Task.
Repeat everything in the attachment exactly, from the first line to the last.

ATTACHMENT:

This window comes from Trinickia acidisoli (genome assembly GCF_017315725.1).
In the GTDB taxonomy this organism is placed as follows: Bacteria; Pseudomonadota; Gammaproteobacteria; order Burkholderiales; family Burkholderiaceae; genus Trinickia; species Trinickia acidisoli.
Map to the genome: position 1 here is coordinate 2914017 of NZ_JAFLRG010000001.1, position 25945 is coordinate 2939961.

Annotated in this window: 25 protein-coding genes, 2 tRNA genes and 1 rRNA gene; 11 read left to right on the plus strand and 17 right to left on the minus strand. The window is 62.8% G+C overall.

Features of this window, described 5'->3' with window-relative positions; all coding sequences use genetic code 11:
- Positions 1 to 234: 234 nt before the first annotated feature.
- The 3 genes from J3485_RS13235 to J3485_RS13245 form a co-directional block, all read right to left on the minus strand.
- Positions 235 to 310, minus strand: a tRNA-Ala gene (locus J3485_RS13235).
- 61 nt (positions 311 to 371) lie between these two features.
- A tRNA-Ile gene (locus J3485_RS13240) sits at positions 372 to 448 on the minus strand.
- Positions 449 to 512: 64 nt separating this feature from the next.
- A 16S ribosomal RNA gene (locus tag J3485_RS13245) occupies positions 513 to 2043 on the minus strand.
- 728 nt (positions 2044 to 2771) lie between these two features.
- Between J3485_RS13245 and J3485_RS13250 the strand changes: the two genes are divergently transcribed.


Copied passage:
This window comes from Trinickia acidisoli (genome assembly GCF_017315725.1).
In the GTDB taxonomy this organism is placed as follows: Bacteria; Pseudomonadota; Gammaproteobacteria; order Burkholderiales; family Burkholderiaceae; genus Trinickia; species Trinickia acidisoli.
Map to the genome: position 1 here is coordinate 2914017 of NZ_JAFLRG010000001.1, position 25945 is coordinate 2939961.

Annotated in this window: 25 protein-coding genes, 2 tRNA genes and 1 rRNA gene; 11 read left to right on the plus strand and 17 right to left on the minus strand. The window is 62.8% G+C overall.

Features of this window, described 5'->3' with window-relative positions; all coding sequences use genetic code 11:
- Positions 1 to 234: 234 nt before the first annotated feature.
- The 3 genes from J3485_RS13235 to J3485_RS13245 form a co-directional block, all read right to left on the minus strand.
- Positions 235 to 310, minus strand: a tRNA-Ala gene (locus J3485_RS13235).
- 61 nt (positions 311 to 371) lie between these two features.
- A tRNA-Ile gene (locus J3485_RS13240) sits at positions 372 to 448 on the minus strand.
- Positions 449 to 512: 64 nt separating this feature from the next.
- A 16S ribosomal RNA gene (locus tag J3485_RS13245) occupies positions 513 to 2043 on the minus strand.
- 728 nt (positions 2044 to 2771) lie between these two features.
- Between J3485_RS13245 and J3485_RS13250 the strand changes: the two genes are divergently transcribed.